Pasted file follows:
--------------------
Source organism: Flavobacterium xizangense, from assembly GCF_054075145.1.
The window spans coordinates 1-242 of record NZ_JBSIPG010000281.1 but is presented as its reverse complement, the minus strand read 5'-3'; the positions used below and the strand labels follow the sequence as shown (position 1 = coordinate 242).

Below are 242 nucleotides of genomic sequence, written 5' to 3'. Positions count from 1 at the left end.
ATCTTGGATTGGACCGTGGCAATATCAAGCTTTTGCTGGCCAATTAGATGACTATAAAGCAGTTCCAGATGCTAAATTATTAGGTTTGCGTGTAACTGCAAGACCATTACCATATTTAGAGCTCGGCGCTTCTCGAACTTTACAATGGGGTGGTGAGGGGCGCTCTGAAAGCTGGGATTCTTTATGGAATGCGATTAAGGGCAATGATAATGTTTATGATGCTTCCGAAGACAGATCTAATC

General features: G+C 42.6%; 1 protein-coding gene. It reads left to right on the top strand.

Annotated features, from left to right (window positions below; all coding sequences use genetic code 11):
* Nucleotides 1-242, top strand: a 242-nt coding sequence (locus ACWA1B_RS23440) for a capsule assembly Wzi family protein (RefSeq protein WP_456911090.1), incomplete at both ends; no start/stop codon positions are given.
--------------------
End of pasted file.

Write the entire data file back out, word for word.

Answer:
Source organism: Flavobacterium xizangense, from assembly GCF_054075145.1.
The window spans coordinates 1-242 of record NZ_JBSIPG010000281.1 but is presented as its reverse complement, the minus strand read 5'-3'; the positions used below and the strand labels follow the sequence as shown (position 1 = coordinate 242).

Below are 242 nucleotides of genomic sequence, written 5' to 3'. Positions count from 1 at the left end.
ATCTTGGATTGGACCGTGGCAATATCAAGCTTTTGCTGGCCAATTAGATGACTATAAAGCAGTTCCAGATGCTAAATTATTAGGTTTGCGTGTAACTGCAAGACCATTACCATATTTAGAGCTCGGCGCTTCTCGAACTTTACAATGGGGTGGTGAGGGGCGCTCTGAAAGCTGGGATTCTTTATGGAATGCGATTAAGGGCAATGATAATGTTTATGATGCTTCCGAAGACAGATCTAATC

General features: G+C 42.6%; 1 protein-coding gene. It reads left to right on the top strand.

Annotated features, from left to right (window positions below; all coding sequences use genetic code 11):
* Nucleotides 1-242, top strand: a 242-nt coding sequence (locus ACWA1B_RS23440) for a capsule assembly Wzi family protein (RefSeq protein WP_456911090.1), incomplete at both ends; no start/stop codon positions are given.